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Institutional Racism, Organizations & Public Policy


James D. Ward and Mario A. Rivera

Institutional racism may be described as a self-perpetuating and opaque process where, either intentionally or unintentionally, barriers and procedures which disadvantage ethnic minority groups are supported and maintained. It is often the direct linkage and thus the underlying cause for the lack of diversity and cultural competency in the workplace. Yet institutional racism, as a research topic, has been ignored by scholars because it forces emphasis on the unseen and unspoken, yet culturally relevant underpinnings of the workplace and societal ethos. Studies touching on diversity in the public administration research often address the subject as education and training – especially with regard to the competencies needed by professional administrators. However, racism and discrimination, as underlying factors, are seldom addressed. Once specific examples of institutional racism have been identified in an organization, change agents may take prescriptive steps to address it directly and thus have a more cogent argument for change.
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3 Institutional Racism and the Management of Government Organizations and Policies: A Critical Examination of HAMP


Chapter Three

Institutional Racism and the Management of Government Organizations and Policies: A Critical Examination of HAMP

Racial and ethnic discrimination has deep–seated roots in the history of mortgage lending in the United States. Lending policies such as redlining and predatory lending have long defined, and hardened, the racial divide in housing affordability and accessibility, housing stock quality, and the geographic distribution of available housing in the U.S. In order to pose the question of how federal housing policies may impact (and be impacted by) race today, this chapter examines specifically how African Americans and non–Hispanic whites differ in terms of putative reasons for denial of home mortgage refinancing in the federally sponsored Home Affordable Modification Program (HAMP) trial plan.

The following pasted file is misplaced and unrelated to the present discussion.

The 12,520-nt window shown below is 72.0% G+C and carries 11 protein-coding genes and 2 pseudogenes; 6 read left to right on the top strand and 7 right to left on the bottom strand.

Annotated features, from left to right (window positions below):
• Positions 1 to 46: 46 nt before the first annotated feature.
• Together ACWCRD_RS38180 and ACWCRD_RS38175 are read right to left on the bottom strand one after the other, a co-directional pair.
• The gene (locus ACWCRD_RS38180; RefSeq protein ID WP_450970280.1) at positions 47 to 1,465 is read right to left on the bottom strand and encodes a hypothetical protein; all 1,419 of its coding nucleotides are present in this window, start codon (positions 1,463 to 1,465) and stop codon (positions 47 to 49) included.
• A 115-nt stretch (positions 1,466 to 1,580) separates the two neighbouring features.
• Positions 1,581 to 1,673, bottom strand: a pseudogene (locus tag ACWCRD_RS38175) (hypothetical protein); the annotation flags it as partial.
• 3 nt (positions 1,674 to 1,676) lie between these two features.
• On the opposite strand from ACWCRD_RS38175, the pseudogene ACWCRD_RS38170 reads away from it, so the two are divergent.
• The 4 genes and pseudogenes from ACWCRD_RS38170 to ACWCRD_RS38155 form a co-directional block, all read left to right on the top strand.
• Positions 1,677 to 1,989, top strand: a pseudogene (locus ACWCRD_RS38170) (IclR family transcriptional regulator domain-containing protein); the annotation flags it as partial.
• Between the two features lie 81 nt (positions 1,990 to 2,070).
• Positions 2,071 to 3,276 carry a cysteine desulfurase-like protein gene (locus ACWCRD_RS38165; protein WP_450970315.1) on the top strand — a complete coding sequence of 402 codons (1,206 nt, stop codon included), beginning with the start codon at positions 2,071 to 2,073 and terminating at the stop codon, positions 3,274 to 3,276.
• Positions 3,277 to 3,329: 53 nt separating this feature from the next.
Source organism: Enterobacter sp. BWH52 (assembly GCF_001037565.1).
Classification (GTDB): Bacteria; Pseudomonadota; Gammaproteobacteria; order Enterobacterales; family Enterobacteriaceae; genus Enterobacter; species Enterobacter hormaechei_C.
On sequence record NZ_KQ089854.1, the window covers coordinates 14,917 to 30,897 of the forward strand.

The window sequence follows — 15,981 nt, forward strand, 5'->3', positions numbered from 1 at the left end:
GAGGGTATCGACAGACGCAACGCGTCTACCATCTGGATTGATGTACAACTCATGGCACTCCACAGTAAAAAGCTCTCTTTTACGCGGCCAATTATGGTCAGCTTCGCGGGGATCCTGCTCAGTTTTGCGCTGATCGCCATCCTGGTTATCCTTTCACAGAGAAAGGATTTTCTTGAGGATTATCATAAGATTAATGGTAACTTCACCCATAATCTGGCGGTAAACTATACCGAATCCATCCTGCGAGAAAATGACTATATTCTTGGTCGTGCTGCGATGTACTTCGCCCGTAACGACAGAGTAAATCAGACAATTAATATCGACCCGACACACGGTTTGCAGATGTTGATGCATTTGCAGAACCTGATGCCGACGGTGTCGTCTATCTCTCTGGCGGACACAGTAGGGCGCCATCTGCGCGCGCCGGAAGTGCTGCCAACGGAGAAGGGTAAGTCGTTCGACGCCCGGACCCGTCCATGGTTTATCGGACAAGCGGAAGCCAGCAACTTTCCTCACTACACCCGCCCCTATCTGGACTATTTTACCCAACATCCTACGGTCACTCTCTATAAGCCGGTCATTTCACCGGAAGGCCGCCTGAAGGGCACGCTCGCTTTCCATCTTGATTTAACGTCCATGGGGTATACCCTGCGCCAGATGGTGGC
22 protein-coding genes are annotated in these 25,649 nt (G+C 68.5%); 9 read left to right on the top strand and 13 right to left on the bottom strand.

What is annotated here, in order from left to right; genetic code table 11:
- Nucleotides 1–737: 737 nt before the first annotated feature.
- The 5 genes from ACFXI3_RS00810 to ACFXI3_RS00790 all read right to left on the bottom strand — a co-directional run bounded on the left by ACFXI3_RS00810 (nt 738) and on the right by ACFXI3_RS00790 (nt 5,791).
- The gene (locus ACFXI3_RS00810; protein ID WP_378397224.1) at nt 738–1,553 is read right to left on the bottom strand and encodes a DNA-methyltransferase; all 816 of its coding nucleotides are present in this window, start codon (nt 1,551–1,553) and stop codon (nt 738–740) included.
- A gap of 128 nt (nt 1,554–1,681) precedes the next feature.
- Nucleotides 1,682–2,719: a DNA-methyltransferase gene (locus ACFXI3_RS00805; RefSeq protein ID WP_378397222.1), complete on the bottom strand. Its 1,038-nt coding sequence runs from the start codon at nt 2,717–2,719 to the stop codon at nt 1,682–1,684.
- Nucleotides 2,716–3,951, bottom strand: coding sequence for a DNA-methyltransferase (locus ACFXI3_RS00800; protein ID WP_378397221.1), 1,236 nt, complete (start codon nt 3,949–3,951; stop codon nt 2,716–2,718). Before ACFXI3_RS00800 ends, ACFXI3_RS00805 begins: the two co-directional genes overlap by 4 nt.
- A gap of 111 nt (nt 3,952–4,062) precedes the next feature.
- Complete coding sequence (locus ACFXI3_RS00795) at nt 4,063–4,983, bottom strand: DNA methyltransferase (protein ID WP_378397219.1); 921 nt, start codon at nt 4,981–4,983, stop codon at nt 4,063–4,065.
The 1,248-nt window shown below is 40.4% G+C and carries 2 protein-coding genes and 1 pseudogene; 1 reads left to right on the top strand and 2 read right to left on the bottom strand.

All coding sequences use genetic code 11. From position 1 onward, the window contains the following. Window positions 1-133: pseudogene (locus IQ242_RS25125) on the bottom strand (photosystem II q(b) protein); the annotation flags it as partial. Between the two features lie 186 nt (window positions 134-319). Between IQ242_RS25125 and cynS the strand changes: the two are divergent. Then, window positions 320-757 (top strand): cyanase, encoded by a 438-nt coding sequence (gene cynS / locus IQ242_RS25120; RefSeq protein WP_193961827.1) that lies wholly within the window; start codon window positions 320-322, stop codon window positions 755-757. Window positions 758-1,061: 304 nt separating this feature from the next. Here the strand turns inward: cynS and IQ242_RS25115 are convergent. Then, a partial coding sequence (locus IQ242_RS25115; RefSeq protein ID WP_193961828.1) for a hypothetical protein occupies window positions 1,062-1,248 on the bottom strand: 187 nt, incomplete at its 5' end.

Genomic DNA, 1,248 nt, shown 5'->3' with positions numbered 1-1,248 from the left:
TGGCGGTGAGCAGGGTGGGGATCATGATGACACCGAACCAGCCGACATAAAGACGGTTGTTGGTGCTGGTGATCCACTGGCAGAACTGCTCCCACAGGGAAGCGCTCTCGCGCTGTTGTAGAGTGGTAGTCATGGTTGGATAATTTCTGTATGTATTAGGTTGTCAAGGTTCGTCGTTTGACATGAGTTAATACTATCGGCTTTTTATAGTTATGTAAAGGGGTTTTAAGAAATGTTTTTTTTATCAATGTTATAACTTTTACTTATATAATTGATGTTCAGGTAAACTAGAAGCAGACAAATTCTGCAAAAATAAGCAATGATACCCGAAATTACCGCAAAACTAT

This chapter is based on a large–scale empirical study of the original HAMP trial, relying on national data sets provided by the United States Department of Treasury (2011). These data sets consisted of quantitative program information from the initiation of the HAMP program in September 2009 through November 2012. In examining these data, we found that among the most prominent denial–reason groups in the United States, the differences in denial reasons for African Americans and non–Hispanic whites were most salient and statistically significant. These findings raise questions regarding the trial–stage of the HAMP’s role in sharpening rather than mitigating adverse outcomes in home mortgage affordability and borrowing access.

Institutionalized racial discrimination has long been an identifiable...

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